‘There must, as it seems to me, be established some sort of moral claim by the applicant to be maintained by the deceased or at the expense of his estate beyond the mere fact of a blood relationship, some reason why it can be said that, in the circumstances, it is unreasonable that no or no greater provision was in fact made’(ibid 20)
By way of clarification of this the court determined that in the case of an adult child capable of living independently more than being a child is needed to promote a claim – a moral claim is necessary.
The court then attempted to explain whether the needs of the claimant are the test for an order. In essence that cannot be the only consideration as there may be competing claims that impinge on the practicability of making an order that would satisfy those needs. Having said that it may well be that, in some instances, the relationship between the deceased and claimant was such that the whole of the estate is reasonable provision.
The questions that the court should ask themselves (as must practitioners) are:
- did the will/intestacy make reasonable financial provision for the claimant and
- if not, what reasonable financial provision ought now to be made for him?
It was confirmed that these questions should be addressed to the facts at the date of the hearing.
By way of an explanation of the above points the court dismantled the Court of Appeal decision. In determining the position it is clear that the court should not have adopted the approach of fixing a hypothetical standard of reasonable provision and then add to or deduct from it according to variable circumstances – it is for the court to look at all the factors (variables) in section 3 of the Act before concluding an order.
When looking at a potential order it is perfectly acceptable to look at the impact on benefits that the order may have. By this was meant means tested benefits, not tax credits which would remain intact. In other words what effect would an award have in reducing or annihilating those benefits?
A telling comment was that:
In some circumstances, different from those of the present case, receipt of state support greater than the testator could sensibly provide may be an understandable reason why it was reasonable for the deceased not to make financial provision for the claimant (ibid 45)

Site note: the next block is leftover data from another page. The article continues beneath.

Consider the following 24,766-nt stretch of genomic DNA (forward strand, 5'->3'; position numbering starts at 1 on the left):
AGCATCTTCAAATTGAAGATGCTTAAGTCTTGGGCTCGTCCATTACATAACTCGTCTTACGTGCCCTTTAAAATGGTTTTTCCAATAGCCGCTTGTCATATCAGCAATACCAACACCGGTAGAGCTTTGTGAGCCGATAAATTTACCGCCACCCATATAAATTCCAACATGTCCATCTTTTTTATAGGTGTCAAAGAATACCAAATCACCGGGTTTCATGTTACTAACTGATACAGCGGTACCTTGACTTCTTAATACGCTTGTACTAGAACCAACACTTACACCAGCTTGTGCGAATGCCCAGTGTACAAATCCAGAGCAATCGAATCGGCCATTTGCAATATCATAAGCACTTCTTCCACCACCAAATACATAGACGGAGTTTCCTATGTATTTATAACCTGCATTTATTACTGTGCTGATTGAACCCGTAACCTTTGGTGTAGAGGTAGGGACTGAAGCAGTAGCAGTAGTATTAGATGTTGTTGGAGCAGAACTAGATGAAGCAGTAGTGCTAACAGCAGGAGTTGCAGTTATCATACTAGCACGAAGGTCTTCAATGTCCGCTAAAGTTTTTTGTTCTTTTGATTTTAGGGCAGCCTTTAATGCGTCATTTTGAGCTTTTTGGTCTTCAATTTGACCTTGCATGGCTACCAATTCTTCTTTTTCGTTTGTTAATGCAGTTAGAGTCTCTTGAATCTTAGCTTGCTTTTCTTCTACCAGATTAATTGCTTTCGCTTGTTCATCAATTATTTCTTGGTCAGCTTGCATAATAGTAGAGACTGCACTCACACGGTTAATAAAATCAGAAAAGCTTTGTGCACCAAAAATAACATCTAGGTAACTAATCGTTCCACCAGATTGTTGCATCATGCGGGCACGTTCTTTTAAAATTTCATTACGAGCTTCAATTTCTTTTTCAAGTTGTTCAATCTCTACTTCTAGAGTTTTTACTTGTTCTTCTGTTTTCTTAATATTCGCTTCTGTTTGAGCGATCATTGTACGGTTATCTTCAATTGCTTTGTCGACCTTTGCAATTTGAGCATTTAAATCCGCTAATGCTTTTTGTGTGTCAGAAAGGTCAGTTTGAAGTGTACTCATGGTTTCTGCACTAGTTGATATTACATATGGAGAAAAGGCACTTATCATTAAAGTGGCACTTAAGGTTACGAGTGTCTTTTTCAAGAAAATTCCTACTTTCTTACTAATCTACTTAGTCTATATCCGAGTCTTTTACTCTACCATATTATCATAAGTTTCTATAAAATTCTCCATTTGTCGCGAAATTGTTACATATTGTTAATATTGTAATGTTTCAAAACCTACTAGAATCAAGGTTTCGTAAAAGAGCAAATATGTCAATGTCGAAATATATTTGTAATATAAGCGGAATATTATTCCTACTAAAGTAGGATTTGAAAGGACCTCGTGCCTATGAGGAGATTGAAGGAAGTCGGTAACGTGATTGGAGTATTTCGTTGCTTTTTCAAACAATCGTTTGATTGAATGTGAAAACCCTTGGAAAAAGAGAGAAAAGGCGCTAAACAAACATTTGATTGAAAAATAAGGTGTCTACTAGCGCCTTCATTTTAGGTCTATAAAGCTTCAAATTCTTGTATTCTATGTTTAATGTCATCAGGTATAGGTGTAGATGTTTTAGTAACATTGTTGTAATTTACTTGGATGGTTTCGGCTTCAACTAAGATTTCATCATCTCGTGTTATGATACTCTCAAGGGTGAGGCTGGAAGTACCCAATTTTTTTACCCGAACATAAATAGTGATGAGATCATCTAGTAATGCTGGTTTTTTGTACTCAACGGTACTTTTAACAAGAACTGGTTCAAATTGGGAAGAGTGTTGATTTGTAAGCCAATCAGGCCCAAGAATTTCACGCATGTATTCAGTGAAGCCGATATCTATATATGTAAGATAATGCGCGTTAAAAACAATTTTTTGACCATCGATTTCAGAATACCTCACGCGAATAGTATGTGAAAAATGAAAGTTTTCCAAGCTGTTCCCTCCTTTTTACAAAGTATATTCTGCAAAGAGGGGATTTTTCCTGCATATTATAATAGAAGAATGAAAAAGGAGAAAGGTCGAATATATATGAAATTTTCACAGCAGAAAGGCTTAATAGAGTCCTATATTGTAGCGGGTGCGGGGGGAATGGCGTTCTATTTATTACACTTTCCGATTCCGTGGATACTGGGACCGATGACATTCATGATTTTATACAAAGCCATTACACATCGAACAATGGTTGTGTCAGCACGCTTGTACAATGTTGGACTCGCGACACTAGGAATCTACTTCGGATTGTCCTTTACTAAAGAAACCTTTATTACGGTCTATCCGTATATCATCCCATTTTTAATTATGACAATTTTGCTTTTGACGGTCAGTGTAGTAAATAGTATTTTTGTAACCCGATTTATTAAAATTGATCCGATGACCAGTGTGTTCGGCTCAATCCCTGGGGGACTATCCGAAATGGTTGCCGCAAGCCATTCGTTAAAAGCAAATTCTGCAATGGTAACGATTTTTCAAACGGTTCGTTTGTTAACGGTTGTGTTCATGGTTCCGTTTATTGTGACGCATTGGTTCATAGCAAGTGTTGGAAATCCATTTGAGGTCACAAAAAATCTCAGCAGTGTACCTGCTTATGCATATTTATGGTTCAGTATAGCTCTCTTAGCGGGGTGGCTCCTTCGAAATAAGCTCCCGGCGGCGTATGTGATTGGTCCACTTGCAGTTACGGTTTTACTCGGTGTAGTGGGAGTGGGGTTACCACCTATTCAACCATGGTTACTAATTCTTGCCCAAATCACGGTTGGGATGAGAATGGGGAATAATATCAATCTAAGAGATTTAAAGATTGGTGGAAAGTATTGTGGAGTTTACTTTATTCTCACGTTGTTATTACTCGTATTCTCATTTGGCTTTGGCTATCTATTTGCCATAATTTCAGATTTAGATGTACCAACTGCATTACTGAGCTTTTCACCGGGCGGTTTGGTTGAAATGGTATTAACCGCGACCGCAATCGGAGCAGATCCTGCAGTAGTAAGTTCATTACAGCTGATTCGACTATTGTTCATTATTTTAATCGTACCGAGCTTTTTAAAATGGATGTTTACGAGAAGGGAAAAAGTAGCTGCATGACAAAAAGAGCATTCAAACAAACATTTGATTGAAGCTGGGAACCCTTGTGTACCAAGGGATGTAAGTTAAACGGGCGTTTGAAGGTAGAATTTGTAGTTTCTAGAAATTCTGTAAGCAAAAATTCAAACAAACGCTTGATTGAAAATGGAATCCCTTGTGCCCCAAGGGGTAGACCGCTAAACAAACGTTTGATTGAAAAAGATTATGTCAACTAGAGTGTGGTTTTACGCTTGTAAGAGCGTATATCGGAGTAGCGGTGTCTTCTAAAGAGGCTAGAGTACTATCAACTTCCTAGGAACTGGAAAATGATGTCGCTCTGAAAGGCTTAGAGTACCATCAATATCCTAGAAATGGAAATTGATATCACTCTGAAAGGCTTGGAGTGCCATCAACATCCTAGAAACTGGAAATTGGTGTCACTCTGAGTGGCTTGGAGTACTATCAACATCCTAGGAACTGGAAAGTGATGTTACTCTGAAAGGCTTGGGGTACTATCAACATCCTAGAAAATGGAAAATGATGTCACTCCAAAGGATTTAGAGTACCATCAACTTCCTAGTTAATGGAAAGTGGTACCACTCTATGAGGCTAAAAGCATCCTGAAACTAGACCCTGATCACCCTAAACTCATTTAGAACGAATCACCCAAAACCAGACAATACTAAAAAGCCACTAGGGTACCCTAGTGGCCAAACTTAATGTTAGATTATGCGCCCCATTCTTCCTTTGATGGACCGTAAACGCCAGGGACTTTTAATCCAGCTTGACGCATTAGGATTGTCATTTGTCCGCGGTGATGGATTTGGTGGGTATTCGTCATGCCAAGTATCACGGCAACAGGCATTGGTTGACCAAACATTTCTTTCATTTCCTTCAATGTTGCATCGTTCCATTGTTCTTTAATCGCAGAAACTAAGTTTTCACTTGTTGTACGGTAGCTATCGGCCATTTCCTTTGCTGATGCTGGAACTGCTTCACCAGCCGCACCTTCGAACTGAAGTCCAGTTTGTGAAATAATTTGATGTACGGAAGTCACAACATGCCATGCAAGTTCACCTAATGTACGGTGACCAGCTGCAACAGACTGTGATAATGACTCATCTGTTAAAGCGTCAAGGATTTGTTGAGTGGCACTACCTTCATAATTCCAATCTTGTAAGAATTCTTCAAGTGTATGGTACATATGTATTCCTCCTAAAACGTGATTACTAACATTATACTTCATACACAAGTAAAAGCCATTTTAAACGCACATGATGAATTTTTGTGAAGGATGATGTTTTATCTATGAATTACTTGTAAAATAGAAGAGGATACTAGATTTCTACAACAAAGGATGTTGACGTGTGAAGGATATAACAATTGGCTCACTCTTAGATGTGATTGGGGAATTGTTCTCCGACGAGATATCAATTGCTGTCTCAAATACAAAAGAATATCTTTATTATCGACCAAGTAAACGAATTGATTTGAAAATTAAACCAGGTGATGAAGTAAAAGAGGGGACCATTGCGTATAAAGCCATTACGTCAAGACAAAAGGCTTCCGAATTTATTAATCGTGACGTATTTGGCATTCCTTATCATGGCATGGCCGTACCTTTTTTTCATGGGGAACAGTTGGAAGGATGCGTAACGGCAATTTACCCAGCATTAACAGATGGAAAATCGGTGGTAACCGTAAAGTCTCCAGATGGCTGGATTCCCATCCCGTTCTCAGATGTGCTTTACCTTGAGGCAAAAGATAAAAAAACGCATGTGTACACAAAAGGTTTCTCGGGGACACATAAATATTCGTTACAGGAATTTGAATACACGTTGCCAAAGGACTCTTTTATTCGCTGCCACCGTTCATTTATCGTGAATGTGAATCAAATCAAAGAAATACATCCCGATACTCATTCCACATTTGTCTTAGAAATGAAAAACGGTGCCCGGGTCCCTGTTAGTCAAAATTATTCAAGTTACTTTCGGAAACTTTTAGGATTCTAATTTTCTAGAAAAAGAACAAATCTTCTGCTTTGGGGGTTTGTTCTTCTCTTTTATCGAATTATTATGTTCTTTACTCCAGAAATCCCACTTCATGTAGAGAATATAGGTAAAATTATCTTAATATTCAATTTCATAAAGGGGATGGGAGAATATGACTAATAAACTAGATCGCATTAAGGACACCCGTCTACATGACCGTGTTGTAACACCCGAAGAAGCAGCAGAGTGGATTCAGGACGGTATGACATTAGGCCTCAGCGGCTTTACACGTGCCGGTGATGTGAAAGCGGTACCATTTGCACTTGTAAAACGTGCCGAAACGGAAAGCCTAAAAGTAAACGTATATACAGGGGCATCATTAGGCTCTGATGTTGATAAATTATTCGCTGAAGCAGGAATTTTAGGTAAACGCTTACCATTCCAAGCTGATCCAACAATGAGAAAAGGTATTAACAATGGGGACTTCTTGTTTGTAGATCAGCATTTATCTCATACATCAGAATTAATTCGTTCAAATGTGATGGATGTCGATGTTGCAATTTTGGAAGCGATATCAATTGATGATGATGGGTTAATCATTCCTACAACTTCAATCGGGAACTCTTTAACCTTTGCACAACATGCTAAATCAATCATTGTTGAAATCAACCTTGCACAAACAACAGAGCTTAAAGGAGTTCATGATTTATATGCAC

Lady Hale delivered a supplementary (rehearsed?) judgment which focused on the existing legislation or, rather, its deficiencies. In a thoughtful and insightful review of that legislation with some jibes at the Law Commission along the way. Her conclusion was that there was a:
‘……………….. wide range of public opinion about the circumstances in which adult descendants ought or ought not to be able to make a claim on an estate which would otherwise go elsewhere. That range of opinion may very well be shared by members of the judiciary who have to decide these claims. The problem with the present law is that it gives us virtually no help in deciding how to evaluate these or balance them with other claims on the estate’ (Lady Hale para 58)
With the legislation having no child age limit when dealing with adult children there is no guidance as to who would be deserving of support and who would not. This is at variance with the age limits contained in the Matrimonial Causes Act 1973 – surely a disconnection in family law.
Lady Hales’ conclusion signals important legislative food for thought:
I have written this judgment only to demonstrate what, in my view, is the unsatisfactory state of the present law, giving as it does no guidance as to the factors to be taken into account in deciding whether an adult child is deserving or undeserving of reasonable maintenance. I regret that the Law Commission did not reconsider the fundamental principles underlying such claims when last they dealt with this topic in 2011.
Malcolm Skinner specialises in Private Client work with particular emphasis on wills and probate including the contentious side.
Subscribers to LexisPSL Private Client can find further details on this matter in our Practice Note Family provision claims—children and those treated as children which includes a link to Ilott (Respondent) v The Blue Cross and others (Appellants)  UKSC 17 directly. If you are not a subscriber, take a free trial here to access.